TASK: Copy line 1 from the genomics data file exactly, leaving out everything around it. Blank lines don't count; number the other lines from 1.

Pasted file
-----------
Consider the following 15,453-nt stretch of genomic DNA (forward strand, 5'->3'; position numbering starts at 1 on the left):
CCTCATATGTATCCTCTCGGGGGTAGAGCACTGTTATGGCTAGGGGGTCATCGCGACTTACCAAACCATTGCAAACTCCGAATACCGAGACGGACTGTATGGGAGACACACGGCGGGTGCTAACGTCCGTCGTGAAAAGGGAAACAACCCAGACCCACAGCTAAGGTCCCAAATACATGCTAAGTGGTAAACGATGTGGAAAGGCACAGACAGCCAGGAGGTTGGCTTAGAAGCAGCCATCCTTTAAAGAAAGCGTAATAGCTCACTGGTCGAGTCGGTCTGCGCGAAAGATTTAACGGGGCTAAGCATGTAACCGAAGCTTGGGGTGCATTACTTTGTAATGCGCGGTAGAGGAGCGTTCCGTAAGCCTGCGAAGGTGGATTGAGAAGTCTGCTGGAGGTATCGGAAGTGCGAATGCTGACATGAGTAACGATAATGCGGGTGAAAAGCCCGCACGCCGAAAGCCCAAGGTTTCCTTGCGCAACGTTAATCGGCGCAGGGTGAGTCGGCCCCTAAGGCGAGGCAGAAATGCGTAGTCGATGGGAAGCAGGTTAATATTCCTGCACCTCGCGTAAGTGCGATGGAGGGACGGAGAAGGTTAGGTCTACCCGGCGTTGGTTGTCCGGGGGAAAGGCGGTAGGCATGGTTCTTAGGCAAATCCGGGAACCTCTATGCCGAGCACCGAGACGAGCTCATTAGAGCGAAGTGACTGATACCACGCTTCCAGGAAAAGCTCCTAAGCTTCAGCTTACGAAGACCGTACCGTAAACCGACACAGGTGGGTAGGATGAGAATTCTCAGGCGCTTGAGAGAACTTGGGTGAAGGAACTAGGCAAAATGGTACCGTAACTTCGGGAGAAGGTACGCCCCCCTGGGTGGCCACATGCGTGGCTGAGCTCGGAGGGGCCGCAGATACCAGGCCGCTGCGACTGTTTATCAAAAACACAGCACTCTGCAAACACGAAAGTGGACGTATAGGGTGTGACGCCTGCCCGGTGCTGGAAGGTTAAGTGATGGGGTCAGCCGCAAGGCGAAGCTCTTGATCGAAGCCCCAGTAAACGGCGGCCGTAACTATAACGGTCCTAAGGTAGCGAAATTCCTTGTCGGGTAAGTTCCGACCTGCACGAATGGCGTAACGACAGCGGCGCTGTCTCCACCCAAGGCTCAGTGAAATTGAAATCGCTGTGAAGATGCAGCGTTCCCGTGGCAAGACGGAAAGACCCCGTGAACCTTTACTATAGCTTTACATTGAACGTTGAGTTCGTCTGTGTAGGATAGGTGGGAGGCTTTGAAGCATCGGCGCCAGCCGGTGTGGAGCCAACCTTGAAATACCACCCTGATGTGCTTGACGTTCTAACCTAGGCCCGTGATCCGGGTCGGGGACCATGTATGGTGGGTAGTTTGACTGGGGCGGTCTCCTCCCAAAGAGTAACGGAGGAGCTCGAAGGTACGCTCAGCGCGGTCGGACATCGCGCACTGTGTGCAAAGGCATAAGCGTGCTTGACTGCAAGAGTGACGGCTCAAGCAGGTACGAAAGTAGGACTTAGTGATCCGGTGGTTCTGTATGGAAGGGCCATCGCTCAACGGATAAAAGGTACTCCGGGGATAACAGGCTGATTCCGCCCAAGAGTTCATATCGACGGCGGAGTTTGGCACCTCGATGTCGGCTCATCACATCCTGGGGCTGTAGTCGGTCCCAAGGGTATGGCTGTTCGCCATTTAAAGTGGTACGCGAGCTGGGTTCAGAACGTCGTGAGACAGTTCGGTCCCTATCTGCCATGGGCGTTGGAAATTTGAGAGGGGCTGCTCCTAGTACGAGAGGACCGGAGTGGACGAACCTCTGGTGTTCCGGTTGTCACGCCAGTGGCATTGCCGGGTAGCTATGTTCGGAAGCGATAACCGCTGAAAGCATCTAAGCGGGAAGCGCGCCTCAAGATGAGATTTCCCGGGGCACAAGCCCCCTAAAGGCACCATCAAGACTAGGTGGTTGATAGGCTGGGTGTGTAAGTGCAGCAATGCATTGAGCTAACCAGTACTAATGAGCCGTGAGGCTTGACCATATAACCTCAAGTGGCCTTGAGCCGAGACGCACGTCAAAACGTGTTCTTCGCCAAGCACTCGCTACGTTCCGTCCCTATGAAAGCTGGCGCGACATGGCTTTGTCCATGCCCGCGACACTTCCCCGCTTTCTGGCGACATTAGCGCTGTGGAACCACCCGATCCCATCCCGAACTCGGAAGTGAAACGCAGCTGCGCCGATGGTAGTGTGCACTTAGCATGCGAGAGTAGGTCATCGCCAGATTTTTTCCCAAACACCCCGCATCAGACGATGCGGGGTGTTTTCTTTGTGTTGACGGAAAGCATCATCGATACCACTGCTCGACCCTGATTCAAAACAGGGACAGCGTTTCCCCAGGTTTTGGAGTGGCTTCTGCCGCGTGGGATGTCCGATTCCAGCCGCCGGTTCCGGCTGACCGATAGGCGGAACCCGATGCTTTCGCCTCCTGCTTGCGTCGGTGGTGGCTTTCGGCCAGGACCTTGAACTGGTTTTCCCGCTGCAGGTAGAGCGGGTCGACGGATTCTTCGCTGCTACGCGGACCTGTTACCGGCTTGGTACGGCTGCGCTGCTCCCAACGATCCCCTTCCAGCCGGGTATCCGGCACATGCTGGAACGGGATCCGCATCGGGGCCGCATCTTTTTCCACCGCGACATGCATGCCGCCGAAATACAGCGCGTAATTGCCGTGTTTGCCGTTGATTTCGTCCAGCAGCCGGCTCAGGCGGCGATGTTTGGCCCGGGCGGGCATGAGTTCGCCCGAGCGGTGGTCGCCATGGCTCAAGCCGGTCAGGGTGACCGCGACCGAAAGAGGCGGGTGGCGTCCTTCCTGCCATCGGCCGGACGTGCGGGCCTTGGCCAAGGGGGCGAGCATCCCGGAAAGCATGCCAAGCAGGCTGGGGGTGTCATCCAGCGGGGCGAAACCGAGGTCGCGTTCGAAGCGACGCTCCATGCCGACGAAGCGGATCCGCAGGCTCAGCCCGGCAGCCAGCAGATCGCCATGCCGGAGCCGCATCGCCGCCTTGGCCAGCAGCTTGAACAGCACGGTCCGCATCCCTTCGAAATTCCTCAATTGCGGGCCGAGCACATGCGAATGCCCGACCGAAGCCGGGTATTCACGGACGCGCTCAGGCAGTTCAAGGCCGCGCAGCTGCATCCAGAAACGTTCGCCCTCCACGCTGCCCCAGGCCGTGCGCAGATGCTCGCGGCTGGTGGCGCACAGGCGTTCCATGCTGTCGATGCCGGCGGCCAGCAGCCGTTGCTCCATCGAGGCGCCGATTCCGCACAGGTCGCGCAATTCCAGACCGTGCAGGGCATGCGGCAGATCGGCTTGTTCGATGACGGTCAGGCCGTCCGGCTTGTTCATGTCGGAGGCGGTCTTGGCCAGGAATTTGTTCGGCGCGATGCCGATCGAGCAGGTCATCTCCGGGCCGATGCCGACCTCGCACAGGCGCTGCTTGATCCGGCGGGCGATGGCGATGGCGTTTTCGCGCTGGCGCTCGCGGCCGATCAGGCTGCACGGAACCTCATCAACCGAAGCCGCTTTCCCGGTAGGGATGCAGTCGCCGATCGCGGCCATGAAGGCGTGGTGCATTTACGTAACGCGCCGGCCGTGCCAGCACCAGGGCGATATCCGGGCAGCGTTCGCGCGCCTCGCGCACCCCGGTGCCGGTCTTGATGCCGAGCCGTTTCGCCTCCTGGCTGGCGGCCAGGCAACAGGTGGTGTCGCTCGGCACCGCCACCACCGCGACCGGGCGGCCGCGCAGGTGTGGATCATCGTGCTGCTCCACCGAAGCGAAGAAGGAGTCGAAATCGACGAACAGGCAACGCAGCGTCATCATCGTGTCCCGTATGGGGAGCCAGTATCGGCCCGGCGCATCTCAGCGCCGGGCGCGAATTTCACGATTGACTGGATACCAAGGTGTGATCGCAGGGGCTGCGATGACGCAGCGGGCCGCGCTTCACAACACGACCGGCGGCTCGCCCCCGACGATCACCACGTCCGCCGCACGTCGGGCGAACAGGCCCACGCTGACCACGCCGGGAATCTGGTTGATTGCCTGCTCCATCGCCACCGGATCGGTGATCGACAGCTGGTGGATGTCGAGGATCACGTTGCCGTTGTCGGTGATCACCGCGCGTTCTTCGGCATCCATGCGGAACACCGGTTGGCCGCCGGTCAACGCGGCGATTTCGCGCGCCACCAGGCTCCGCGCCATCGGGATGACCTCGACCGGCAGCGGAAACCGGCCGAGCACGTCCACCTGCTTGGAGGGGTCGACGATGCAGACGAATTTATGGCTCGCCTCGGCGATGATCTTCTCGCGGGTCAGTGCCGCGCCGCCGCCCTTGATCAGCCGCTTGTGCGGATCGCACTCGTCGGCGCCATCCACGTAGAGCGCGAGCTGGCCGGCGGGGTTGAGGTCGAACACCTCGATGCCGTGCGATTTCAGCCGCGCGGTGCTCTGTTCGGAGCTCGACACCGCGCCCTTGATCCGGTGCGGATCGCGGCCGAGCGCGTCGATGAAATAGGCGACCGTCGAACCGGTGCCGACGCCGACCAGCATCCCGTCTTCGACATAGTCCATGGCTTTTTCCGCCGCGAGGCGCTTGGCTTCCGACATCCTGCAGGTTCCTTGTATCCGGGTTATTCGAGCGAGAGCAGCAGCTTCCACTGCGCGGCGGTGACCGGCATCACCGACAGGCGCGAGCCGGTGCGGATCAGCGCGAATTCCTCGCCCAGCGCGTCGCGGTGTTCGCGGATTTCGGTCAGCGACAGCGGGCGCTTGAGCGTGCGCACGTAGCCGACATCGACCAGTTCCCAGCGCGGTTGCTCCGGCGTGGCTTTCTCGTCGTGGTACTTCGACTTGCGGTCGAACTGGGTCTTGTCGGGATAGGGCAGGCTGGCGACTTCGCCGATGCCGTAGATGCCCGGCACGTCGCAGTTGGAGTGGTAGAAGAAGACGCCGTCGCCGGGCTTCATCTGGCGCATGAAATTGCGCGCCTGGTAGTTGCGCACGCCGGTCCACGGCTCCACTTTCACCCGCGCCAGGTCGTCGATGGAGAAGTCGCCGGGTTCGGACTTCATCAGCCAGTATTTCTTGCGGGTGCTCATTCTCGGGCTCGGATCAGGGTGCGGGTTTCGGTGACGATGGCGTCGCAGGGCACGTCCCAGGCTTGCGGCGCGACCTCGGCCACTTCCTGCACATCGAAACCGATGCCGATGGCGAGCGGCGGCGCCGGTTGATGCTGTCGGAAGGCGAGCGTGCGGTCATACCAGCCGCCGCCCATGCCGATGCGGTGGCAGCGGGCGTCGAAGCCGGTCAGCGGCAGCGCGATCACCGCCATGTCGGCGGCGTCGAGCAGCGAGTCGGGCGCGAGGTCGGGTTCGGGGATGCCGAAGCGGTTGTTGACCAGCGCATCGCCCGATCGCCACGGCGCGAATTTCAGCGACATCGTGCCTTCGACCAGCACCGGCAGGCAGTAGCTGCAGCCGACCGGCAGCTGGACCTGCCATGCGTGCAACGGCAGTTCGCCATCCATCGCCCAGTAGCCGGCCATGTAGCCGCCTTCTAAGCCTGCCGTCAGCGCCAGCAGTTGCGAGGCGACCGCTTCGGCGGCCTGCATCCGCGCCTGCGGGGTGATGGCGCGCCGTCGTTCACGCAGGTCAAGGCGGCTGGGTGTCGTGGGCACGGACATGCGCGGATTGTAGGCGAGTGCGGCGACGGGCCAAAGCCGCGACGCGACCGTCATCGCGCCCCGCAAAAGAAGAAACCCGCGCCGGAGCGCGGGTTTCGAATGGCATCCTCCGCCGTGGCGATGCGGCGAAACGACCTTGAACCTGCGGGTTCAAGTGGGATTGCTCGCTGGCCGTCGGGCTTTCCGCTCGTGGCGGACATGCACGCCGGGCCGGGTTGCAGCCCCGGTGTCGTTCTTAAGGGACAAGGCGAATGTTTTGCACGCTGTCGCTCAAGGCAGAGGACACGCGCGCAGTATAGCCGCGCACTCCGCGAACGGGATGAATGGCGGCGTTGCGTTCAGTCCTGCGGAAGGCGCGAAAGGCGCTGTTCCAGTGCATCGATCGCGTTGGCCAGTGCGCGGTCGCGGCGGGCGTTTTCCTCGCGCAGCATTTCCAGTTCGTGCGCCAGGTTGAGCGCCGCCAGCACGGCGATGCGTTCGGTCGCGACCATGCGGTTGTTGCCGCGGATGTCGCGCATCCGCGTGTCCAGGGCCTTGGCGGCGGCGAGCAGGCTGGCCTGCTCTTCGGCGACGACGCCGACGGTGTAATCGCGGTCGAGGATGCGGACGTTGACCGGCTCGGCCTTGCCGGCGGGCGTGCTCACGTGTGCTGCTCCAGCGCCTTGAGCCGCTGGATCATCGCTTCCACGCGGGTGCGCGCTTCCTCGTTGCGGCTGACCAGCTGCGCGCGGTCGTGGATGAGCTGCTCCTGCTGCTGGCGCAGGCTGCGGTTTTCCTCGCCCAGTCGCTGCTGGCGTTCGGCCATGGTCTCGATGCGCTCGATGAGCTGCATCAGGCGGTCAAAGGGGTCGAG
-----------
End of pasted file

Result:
Consider the following 15,453-nt stretch of genomic DNA (forward strand, 5'->3'; position numbering starts at 1 on the left):